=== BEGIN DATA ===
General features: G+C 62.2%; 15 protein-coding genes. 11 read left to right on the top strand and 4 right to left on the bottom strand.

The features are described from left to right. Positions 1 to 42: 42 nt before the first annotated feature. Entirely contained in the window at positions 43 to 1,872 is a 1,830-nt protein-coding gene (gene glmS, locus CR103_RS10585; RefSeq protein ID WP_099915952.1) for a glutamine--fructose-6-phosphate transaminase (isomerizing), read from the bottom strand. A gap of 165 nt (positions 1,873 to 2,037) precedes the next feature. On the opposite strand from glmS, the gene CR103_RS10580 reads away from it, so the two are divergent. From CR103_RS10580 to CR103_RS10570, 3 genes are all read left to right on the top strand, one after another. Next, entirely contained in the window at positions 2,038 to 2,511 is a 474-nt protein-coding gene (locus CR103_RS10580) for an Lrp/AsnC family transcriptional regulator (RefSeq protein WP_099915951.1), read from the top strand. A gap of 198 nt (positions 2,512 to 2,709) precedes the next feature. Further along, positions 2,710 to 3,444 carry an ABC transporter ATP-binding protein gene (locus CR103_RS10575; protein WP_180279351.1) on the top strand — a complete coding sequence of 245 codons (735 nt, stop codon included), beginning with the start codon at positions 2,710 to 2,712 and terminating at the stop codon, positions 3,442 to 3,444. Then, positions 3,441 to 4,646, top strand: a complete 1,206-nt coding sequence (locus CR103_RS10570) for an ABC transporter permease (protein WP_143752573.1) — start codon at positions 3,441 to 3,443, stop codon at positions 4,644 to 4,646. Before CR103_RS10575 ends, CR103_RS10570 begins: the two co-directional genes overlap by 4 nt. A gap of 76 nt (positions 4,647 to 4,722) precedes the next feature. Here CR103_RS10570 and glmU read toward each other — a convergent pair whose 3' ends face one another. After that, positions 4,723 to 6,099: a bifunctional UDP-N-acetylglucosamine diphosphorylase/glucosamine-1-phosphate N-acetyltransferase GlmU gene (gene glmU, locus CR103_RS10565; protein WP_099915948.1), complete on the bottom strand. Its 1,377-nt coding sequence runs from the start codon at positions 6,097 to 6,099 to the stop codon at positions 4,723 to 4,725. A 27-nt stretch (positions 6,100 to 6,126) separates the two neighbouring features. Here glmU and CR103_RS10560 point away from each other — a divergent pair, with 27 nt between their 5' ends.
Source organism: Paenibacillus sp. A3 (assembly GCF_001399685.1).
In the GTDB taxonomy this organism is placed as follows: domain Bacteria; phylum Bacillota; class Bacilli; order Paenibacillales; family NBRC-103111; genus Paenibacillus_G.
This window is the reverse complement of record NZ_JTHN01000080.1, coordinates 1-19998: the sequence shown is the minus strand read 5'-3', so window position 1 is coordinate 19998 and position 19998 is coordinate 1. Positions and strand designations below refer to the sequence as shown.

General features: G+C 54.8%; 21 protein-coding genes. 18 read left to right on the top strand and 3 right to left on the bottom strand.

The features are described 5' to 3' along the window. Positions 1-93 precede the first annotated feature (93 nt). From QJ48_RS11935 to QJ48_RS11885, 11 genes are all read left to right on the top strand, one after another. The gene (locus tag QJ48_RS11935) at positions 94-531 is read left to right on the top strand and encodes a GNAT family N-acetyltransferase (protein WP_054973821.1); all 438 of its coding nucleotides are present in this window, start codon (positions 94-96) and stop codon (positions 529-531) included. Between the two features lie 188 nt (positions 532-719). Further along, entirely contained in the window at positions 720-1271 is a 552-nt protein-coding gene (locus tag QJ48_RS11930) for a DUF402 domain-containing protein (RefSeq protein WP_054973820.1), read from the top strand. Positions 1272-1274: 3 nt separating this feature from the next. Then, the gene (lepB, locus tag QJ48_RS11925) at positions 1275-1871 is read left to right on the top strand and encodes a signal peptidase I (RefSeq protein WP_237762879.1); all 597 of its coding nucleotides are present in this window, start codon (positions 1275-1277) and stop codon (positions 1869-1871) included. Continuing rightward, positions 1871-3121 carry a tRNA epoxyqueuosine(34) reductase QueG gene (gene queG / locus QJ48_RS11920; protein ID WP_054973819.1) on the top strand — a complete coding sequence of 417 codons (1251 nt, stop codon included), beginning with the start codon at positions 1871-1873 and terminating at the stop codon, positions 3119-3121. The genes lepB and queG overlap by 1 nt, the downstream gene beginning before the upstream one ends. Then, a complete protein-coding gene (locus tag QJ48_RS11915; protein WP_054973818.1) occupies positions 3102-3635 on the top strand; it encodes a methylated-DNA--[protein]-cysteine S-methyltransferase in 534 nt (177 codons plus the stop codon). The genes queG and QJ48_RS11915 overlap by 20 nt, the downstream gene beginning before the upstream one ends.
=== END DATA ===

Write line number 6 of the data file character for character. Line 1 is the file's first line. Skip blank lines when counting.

General features: G+C 54.8%; 21 protein-coding genes. 18 read left to right on the top strand and 3 right to left on the bottom strand.